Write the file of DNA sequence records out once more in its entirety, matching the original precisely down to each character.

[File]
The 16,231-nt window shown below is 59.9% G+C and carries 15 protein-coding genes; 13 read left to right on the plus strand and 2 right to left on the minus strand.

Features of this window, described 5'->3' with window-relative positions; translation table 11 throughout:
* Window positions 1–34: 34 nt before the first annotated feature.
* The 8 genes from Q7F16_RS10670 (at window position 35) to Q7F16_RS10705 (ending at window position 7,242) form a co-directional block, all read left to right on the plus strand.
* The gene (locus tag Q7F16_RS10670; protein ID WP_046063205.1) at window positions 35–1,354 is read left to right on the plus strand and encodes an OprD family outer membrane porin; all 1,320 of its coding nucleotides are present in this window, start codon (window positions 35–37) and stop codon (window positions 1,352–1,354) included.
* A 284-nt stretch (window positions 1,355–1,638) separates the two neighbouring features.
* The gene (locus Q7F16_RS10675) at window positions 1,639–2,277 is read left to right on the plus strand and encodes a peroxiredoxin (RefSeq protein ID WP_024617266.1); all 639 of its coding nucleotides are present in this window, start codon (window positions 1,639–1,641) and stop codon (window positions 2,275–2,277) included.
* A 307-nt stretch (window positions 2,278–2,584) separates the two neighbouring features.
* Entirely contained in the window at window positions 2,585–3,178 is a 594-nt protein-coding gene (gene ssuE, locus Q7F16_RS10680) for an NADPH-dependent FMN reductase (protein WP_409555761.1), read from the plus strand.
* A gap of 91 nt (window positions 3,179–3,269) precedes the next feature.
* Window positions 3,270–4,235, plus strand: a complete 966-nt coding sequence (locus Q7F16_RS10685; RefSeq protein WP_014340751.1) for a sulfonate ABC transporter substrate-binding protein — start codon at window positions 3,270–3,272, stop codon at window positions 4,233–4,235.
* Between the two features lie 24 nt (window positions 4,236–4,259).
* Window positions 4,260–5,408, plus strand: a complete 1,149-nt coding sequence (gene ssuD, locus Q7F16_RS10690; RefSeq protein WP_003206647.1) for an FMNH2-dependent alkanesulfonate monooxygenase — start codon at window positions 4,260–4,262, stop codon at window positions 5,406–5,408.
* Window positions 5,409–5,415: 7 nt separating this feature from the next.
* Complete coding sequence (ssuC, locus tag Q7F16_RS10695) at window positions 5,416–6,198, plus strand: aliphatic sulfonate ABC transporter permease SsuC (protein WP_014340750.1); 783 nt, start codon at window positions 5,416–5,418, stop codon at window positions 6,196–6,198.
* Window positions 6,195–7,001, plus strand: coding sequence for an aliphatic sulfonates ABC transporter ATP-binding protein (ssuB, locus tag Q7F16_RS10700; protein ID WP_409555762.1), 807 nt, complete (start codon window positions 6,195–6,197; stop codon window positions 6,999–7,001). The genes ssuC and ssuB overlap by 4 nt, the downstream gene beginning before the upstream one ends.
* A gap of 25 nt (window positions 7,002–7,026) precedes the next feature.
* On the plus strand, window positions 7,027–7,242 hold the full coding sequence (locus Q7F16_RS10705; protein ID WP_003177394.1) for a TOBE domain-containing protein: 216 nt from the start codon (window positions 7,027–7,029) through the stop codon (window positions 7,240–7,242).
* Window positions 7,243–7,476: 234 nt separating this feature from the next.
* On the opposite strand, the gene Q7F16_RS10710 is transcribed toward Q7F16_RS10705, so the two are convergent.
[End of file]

The 16,231-nt window shown below is 59.9% G+C and carries 15 protein-coding genes; 13 read left to right on the plus strand and 2 right to left on the minus strand.

Features of this window, described 5'->3' with window-relative positions; translation table 11 throughout:
* Window positions 1–34: 34 nt before the first annotated feature.
* The 8 genes from Q7F16_RS10670 (at window position 35) to Q7F16_RS10705 (ending at window position 7,242) form a co-directional block, all read left to right on the plus strand.
* The gene (locus tag Q7F16_RS10670; protein ID WP_046063205.1) at window positions 35–1,354 is read left to right on the plus strand and encodes an OprD family outer membrane porin; all 1,320 of its coding nucleotides are present in this window, start codon (window positions 35–37) and stop codon (window positions 1,352–1,354) included.
* A 284-nt stretch (window positions 1,355–1,638) separates the two neighbouring features.
* The gene (locus Q7F16_RS10675) at window positions 1,639–2,277 is read left to right on the plus strand and encodes a peroxiredoxin (RefSeq protein ID WP_024617266.1); all 639 of its coding nucleotides are present in this window, start codon (window positions 1,639–1,641) and stop codon (window positions 2,275–2,277) included.
* A 307-nt stretch (window positions 2,278–2,584) separates the two neighbouring features.
* Entirely contained in the window at window positions 2,585–3,178 is a 594-nt protein-coding gene (gene ssuE, locus Q7F16_RS10680) for an NADPH-dependent FMN reductase (protein WP_409555761.1), read from the plus strand.
* A gap of 91 nt (window positions 3,179–3,269) precedes the next feature.
* Window positions 3,270–4,235, plus strand: a complete 966-nt coding sequence (locus Q7F16_RS10685; RefSeq protein WP_014340751.1) for a sulfonate ABC transporter substrate-binding protein — start codon at window positions 3,270–3,272, stop codon at window positions 4,233–4,235.
* Between the two features lie 24 nt (window positions 4,236–4,259).
* Window positions 4,260–5,408, plus strand: a complete 1,149-nt coding sequence (gene ssuD, locus Q7F16_RS10690; RefSeq protein WP_003206647.1) for an FMNH2-dependent alkanesulfonate monooxygenase — start codon at window positions 4,260–4,262, stop codon at window positions 5,406–5,408.
* Window positions 5,409–5,415: 7 nt separating this feature from the next.
* Complete coding sequence (ssuC, locus tag Q7F16_RS10695) at window positions 5,416–6,198, plus strand: aliphatic sulfonate ABC transporter permease SsuC (protein WP_014340750.1); 783 nt, start codon at window positions 5,416–5,418, stop codon at window positions 6,196–6,198.
* Window positions 6,195–7,001, plus strand: coding sequence for an aliphatic sulfonates ABC transporter ATP-binding protein (ssuB, locus tag Q7F16_RS10700; protein ID WP_409555762.1), 807 nt, complete (start codon window positions 6,195–6,197; stop codon window positions 6,999–7,001). The genes ssuC and ssuB overlap by 4 nt, the downstream gene beginning before the upstream one ends.
* A gap of 25 nt (window positions 7,002–7,026) precedes the next feature.
* On the plus strand, window positions 7,027–7,242 hold the full coding sequence (locus Q7F16_RS10705; protein ID WP_003177394.1) for a TOBE domain-containing protein: 216 nt from the start codon (window positions 7,027–7,029) through the stop codon (window positions 7,240–7,242).
* Window positions 7,243–7,476: 234 nt separating this feature from the next.
* On the opposite strand, the gene Q7F16_RS10710 is transcribed toward Q7F16_RS10705, so the two are convergent.